Procedures
to make sure
your classic bike survives its refurbishing!
Updated 12.24.2013

Find out how original it is:

- This requires a research effort! This is part of the purpose of this web site (to inform about the bikes and their era.)
- Talk to other enthusiasts at meets, at your local bike shop or at club functions.
- Find an old magazine or catalog (reprint?) to study  your bike's original equipment... 
VeloRetro is the source for reprinted catalogs.

If you are disassembling:

- Remove the parts in an orderly manner.
- Put the parts in zip lock plastic bags (it is best to use one bag for each part.)
- Make a diagram or take a picture if you are not totally familiar with the assembly order or if there is an unusual aspect of the assembly.
- In those difficult steps (headset, bbkt removal, etc.) get professional help from your competent local bike shop rather than fudging it up yourself.


Make a list all parts:

Evaluate their condition, appropriateness to your bike's "stock" equipment or era,  and the workability of these bits.

Make a separate, very specific list of what you will need to obtain to complete the bicycle. This will be referred to when searching for parts.


Cleaning:

- Use non destructive cleaning materials.... Become familiar with the safe and non intrusive of a selection of solvents and cleaners.
- Be careful not to scrub decals off or to polish through surface of paint!

Cleanup and restoration materials
Here is a partial list.. Be sure to test for potential damaging effects, especially with solvents!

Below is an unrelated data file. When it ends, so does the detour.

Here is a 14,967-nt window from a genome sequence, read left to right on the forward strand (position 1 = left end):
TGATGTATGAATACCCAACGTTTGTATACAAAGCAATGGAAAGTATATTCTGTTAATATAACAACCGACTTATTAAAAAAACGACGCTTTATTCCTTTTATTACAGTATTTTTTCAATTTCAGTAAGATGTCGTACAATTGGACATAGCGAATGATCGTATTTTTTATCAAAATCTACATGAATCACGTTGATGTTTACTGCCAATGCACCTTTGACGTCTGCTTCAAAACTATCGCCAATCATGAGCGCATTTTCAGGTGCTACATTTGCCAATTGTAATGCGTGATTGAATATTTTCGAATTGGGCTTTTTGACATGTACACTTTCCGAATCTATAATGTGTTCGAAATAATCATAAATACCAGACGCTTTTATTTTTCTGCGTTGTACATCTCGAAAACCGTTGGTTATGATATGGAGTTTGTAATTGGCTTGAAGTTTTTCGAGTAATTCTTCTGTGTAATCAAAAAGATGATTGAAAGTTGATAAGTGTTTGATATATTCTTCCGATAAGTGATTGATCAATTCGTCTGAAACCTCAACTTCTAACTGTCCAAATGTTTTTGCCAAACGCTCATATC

CLEANING

- Bathroom "scrubbing bubbles" cleaner Good general mild cleaner.
- Oil Soap Special purpose cleaner to use where a lot of water might damage item.
- Bon Ami cleaner  A powdered Comet style abrasive but less so. "Scratchless" (not so!) Use for hard to clean surfaces carefully...

Grunge removal and degreasing
(Warning! These guys are potent!)

- Solvent (denatured) alcohol, also called shellac thinner Good for dissolving old decals with less risk damaging paint.... test first though!
- Kerosene (Mild and effective for most cleaning.. Leaves an oily residue
- Lacquer thinner Very dangerous but powerful solvent.. use cautiously!

- Acetone
\ditto!
- Citrus Degreaser Very powerful solvent .but damages many materials especially plastic.
- GoofOff brand and similar paint removers
Effective at removing layers of paint.. Will soften and damage old paint with prolonged use.
DO NOT EVER USE GASOLINE!
It is highly flamable and also etches and damages metals.

Polishing

Click here for a complete compilation by Dennis Young as discussed on the CR e-mail list

FINISHING

- ArmorAll " protectorate" and similar Use on rubber and vinyl items that are in good to excellent condition. Not bad on painted surfaces either with no visible "build up."

- Brooks ProofHide
Leather saddles, use sparingly.

- Shoe Polishes, esp. KIWI brand
staining saddles back to original color. Can be "built up"   to fill cracks, etc. Some us e as paint polish too.

- Various touch up paints ...from auto parts stores, bike shops.
Take fork or frame in store to try to match...

-  Krylon Krystal Clear spray
A great protectant and decal sealer which seems to be non reactive and comes off with mild solvents.

- "One Shot" sign paint for cutouts, lining ...from bigger art supply stores. 
"Flows out" beautifully and covers with one coat if applied correctly. Do not overspray with Krylon!

- Liquid Latex for tire sidewalls ...available from carpet stores. Thin down by 30%.
Can rejuvenate worn looking tires and rubber but dries to high gloss, so be sure that is what you want..

Ray Dobbins has great tips on paint fills HERE,  touch ups HERE , polishing HERE and photography HERE!
Handle bar treatment.. In addition to traditional tape wrapping, the French style shellacking over cloth tape.. See Dan Goldenberg's page devoted to this rediscovered technique.

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